...Grammar ( TG ) A theory of grammar in which transformational rules play an essential part. Such rules were first introduced by the American linguist Noam Chomsky in his book Syntactic Structures (1957) (although he had already treated the subject in his doctoral dissertation of 1955). Because this book also introduced the idea that the rules of a grammar should generate grammatical sentences, this type of grammar (contrasted with structuralism and other and more traditional grammatical models) is also known as Transformational-Generative Grammar ...

Systemic Grammar

Systemic Grammar   Quick reference

The Oxford Dictionary of English Grammar (2 ed.)

Reference type:
Subject Reference
Current Version:
2014
Subject:
Language reference, Usage and Grammar Guides
Length:
244 words

...Grammar A theory of grammar and language use developed by M. A. K. Halliday, which is a development of Scale-and-Category Grammar . Also called Systemic-Functional Grammar . Scale-and-Category Grammar, like early Generative Grammar ( 2 ) , was much concerned with syntax and structure, but as the theory developed, the meaning and social functions of language became increasingly important. 1985 G. D. MORLEY During the latter half of the 1960s Halliday’s work became increasingly influenced by ideas on the functional nature of language…and a...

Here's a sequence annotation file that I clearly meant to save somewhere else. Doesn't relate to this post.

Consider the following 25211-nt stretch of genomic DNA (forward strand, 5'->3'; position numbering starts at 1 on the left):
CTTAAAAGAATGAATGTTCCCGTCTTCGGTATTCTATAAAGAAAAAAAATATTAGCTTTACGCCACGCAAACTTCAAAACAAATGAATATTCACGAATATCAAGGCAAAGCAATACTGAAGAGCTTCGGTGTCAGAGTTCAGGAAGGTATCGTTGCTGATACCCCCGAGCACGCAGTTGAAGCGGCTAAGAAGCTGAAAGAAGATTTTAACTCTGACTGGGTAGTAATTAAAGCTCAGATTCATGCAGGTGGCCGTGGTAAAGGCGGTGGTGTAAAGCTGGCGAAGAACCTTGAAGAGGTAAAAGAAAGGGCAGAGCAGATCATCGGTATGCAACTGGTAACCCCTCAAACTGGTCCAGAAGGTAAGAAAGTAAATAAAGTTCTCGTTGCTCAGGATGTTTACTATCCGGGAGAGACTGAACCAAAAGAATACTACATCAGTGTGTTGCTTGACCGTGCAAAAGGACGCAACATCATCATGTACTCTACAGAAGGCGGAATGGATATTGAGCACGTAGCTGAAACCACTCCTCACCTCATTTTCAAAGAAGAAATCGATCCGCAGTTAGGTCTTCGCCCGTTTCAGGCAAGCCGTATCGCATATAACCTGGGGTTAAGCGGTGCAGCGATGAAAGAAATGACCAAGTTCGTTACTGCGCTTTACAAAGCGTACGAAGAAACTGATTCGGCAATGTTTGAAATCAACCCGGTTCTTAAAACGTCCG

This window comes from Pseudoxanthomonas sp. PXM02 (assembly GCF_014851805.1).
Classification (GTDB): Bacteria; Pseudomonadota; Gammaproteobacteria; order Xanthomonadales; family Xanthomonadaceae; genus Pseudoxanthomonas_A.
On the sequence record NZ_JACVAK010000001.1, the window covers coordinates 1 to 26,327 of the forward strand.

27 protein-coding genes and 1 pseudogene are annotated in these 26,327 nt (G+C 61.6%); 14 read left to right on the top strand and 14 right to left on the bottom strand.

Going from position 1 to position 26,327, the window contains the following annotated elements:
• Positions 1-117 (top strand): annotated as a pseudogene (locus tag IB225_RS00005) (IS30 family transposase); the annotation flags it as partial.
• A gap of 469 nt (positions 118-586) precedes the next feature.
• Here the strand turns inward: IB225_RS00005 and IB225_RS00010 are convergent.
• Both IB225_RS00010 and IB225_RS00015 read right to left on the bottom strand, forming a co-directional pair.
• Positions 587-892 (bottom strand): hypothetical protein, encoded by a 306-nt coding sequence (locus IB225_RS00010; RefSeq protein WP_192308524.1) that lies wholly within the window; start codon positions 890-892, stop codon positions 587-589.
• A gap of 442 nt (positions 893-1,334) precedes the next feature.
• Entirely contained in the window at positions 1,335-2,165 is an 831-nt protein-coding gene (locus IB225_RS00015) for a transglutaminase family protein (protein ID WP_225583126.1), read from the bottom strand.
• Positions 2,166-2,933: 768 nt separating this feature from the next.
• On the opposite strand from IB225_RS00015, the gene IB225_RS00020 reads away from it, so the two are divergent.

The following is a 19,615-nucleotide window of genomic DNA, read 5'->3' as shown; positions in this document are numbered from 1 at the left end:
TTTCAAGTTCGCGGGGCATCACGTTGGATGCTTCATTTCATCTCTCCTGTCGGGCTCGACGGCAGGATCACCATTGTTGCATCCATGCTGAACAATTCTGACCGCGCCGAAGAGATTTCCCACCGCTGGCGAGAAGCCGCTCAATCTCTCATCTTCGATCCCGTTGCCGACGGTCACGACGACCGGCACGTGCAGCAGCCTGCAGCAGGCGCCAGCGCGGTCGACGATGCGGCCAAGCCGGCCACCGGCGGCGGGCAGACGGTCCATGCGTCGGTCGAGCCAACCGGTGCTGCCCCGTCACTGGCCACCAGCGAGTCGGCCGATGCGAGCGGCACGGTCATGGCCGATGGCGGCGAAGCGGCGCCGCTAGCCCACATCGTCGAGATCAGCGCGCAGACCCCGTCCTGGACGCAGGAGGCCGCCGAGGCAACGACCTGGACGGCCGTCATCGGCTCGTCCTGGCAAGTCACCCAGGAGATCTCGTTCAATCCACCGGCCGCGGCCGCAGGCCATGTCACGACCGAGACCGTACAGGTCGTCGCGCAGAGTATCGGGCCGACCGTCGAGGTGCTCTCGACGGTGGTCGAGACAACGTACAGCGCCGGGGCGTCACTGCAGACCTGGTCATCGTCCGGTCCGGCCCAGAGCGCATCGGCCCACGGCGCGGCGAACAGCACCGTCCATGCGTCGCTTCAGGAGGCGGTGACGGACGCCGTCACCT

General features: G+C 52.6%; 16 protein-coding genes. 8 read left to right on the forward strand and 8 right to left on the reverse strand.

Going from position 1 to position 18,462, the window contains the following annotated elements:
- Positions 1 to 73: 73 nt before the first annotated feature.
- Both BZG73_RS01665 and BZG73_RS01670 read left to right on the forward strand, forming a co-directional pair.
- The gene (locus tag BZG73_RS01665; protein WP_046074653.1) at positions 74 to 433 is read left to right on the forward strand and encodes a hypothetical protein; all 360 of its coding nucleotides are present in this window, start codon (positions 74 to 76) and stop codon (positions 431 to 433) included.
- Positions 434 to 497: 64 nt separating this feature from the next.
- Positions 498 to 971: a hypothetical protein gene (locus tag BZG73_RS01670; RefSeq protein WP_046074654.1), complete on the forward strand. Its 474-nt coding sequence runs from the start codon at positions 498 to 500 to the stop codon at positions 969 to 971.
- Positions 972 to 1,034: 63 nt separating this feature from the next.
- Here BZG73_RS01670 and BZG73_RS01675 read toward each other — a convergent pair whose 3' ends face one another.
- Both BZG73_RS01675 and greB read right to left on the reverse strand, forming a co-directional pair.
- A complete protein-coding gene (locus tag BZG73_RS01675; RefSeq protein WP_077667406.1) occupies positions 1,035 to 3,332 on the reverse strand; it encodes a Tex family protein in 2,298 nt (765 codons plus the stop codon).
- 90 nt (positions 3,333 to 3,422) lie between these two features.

Generative Grammar

Generative Grammar   Quick reference

The Oxford Dictionary of English Grammar (2 ed.)

Reference type:
Subject Reference
Current Version:
2014
Subject:
Language reference, Usage and Grammar Guides
Length:
222 words

...Grammar ), but generative grammar does not necessarily contain transformational rules. See monostratal . See also chomskyan ; generalized phrase structure grammar ; generative ; generative semantics ; government-binding theory ; grammar ; head-driven phrase structure grammar ; minimalist program ; phrase structure grammar ; principles and parameters theory ; standard theory ; transform ; transformation...

Relational Grammar

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The Oxford Dictionary of English Grammar (2 ed.)

Reference type:
Subject Reference
Current Version: